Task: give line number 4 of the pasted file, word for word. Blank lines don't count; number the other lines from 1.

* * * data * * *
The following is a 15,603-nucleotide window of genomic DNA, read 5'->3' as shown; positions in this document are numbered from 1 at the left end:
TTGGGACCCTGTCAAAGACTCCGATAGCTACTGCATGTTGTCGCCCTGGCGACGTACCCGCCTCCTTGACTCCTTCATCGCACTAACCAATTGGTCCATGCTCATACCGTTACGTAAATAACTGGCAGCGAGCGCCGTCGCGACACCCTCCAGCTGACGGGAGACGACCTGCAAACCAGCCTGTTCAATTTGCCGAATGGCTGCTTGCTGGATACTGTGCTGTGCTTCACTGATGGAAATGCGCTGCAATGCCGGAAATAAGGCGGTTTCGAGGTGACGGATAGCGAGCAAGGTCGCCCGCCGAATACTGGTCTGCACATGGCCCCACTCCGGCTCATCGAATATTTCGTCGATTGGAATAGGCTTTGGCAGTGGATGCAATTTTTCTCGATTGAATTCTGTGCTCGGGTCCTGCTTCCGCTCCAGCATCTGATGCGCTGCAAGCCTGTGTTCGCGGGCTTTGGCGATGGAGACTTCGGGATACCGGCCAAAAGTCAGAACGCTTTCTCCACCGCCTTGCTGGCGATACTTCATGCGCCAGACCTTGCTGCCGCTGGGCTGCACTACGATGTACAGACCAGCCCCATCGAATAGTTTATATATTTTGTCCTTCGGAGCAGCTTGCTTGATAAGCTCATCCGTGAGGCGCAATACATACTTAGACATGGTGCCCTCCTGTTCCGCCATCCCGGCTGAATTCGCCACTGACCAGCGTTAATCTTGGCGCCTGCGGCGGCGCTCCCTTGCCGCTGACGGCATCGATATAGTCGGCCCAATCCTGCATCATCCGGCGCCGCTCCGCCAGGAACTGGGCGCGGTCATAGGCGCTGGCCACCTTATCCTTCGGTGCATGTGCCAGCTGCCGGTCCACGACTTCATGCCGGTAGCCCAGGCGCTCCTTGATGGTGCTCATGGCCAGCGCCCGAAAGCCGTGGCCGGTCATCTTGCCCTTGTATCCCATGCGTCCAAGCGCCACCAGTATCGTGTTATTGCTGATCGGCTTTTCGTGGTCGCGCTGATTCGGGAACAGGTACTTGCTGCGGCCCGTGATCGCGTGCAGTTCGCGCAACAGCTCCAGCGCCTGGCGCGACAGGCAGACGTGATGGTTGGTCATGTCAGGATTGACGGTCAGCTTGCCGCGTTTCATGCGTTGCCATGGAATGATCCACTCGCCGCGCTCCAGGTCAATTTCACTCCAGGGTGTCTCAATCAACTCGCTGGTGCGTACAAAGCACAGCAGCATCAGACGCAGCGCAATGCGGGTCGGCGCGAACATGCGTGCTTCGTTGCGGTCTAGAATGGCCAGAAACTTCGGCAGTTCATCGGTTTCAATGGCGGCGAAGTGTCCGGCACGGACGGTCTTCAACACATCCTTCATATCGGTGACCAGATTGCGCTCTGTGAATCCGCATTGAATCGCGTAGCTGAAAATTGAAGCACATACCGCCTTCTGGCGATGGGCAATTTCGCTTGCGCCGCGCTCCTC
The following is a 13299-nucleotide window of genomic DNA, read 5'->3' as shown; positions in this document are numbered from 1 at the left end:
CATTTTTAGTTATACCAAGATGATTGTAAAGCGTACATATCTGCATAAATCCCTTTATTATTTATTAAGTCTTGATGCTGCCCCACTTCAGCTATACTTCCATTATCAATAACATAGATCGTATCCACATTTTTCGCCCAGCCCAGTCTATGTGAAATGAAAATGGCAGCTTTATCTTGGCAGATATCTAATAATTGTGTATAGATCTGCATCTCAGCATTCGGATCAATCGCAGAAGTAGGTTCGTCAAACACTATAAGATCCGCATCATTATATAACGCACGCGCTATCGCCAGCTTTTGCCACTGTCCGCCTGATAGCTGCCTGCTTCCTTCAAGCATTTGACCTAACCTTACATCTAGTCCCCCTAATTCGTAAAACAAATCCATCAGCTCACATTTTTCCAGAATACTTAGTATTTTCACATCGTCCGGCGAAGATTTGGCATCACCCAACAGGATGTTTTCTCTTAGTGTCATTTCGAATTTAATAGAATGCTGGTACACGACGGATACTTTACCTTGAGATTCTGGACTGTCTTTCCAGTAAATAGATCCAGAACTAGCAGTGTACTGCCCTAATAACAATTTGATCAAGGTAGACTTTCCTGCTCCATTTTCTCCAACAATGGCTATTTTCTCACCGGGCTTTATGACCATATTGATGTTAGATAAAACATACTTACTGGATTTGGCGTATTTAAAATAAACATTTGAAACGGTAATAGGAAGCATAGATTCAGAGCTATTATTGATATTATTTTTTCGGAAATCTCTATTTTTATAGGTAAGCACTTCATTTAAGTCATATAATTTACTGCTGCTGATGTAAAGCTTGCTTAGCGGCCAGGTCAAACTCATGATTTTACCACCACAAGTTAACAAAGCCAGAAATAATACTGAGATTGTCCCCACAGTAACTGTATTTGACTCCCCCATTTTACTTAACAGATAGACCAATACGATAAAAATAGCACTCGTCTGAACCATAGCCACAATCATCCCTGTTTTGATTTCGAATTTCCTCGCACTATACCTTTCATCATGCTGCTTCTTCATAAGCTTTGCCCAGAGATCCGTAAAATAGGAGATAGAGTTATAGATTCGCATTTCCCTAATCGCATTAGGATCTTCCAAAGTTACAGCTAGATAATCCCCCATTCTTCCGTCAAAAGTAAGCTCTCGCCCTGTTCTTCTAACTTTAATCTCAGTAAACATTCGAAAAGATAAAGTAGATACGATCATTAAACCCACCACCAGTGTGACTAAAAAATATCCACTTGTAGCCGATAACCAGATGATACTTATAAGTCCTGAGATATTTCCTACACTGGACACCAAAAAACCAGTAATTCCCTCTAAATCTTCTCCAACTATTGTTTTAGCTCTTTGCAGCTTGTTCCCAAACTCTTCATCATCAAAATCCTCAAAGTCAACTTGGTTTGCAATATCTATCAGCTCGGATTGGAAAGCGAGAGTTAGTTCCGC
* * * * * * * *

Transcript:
CATTTTTAGTTATACCAAGATGATTGTAAAGCGTACATATCTGCATAAATCCCTTTATTATTTATTAAGTCTTGATGCTGCCCCACTTCAGCTATACTTCCATTATCAATAACATAGATCGTATCCACATTTTTCGCCCAGCCCAGTCTATGTGAAATGAAAATGGCAGCTTTATCTTGGCAGATATCTAATAATTGTGTATAGATCTGCATCTCAGCATTCGGATCAATCGCAGAAGTAGGTTCGTCAAACACTATAAGATCCGCATCATTATATAACGCACGCGCTATCGCCAGCTTTTGCCACTGTCCGCCTGATAGCTGCCTGCTTCCTTCAAGCATTTGACCTAACCTTACATCTAGTCCCCCTAATTCGTAAAACAAATCCATCAGCTCACATTTTTCCAGAATACTTAGTATTTTCACATCGTCCGGCGAAGATTTGGCATCACCCAACAGGATGTTTTCTCTTAGTGTCATTTCGAATTTAATAGAATGCTGGTACACGACGGATACTTTACCTTGAGATTCTGGACTGTCTTTCCAGTAAATAGATCCAGAACTAGCAGTGTACTGCCCTAATAACAATTTGATCAAGGTAGACTTTCCTGCTCCATTTTCTCCAACAATGGCTATTTTCTCACCGGGCTTTATGACCATATTGATGTTAGATAAAACATACTTACTGGATTTGGCGTATTTAAAATAAACATTTGAAACGGTAATAGGAAGCATAGATTCAGAGCTATTATTGATATTATTTTTTCGGAAATCTCTATTTTTATAGGTAAGCACTTCATTTAAGTCATATAATTTACTGCTGCTGATGTAAAGCTTGCTTAGCGGCCAGGTCAAACTCATGATTTTACCACCACAAGTTAACAAAGCCAGAAATAATACTGAGATTGTCCCCACAGTAACTGTATTTGACTCCCCCATTTTACTTAACAGATAGACCAATACGATAAAAATAGCACTCGTCTGAACCATAGCCACAATCATCCCTGTTTTGATTTCGAATTTCCTCGCACTATACCTTTCATCATGCTGCTTCTTCATAAGCTTTGCCCAGAGATCCGTAAAATAGGAGATAGAGTTATAGATTCGCATTTCCCTAATCGCATTAGGATCTTCCAAAGTTACAGCTAGATAATCCCCCATTCTTCCGTCAAAAGTAAGCTCTCGCCCTGTTCTTCTAACTTTAATCTCAGTAAACATTCGAAAAGATAAAGTAGATACGATCATTAAACCCACCACCAGTGTGACTAAAAAATATCCACTTGTAGCCGATAACCAGATGATACTTATAAGTCCTGAGATATTTCCTACACTGGACACCAAAAAACCAGTAATTCCCTCTAAATCTTCTCCAACTATTGTTTTAGCTCTTTGCAGCTTGTTCCCAAACTCTTCATCATCAAAATCCTCAAAGTCAACTTGGTTTGCAATATCTATCAGCTCGGATTGGAAAGCGAGAGTTAGTTCCGC